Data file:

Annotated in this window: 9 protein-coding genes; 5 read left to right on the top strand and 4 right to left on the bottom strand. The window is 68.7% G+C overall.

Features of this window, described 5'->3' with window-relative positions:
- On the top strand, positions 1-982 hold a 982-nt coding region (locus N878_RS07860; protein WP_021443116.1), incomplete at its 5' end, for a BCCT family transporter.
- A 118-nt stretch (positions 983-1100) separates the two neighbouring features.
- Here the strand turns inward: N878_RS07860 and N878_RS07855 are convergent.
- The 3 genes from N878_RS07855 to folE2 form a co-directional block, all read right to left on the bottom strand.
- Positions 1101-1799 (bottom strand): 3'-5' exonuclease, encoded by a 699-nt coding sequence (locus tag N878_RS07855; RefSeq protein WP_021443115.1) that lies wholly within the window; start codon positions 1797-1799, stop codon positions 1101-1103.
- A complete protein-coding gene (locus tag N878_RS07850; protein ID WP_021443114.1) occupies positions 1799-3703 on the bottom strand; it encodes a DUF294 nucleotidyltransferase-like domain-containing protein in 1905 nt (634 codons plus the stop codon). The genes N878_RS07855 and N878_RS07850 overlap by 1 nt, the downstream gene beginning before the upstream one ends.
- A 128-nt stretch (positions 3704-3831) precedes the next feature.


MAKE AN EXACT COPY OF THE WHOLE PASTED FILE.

Annotated in this window: 9 protein-coding genes; 5 read left to right on the top strand and 4 right to left on the bottom strand. The window is 68.7% G+C overall.

Features of this window, described 5'->3' with window-relative positions:
- On the top strand, positions 1-982 hold a 982-nt coding region (locus N878_RS07860; protein WP_021443116.1), incomplete at its 5' end, for a BCCT family transporter.
- A 118-nt stretch (positions 983-1100) separates the two neighbouring features.
- Here the strand turns inward: N878_RS07860 and N878_RS07855 are convergent.
- The 3 genes from N878_RS07855 to folE2 form a co-directional block, all read right to left on the bottom strand.
- Positions 1101-1799 (bottom strand): 3'-5' exonuclease, encoded by a 699-nt coding sequence (locus tag N878_RS07855; RefSeq protein WP_021443115.1) that lies wholly within the window; start codon positions 1797-1799, stop codon positions 1101-1103.
- A complete protein-coding gene (locus tag N878_RS07850; protein ID WP_021443114.1) occupies positions 1799-3703 on the bottom strand; it encodes a DUF294 nucleotidyltransferase-like domain-containing protein in 1905 nt (634 codons plus the stop codon). The genes N878_RS07855 and N878_RS07850 overlap by 1 nt, the downstream gene beginning before the upstream one ends.
- A 128-nt stretch (positions 3704-3831) precedes the next feature.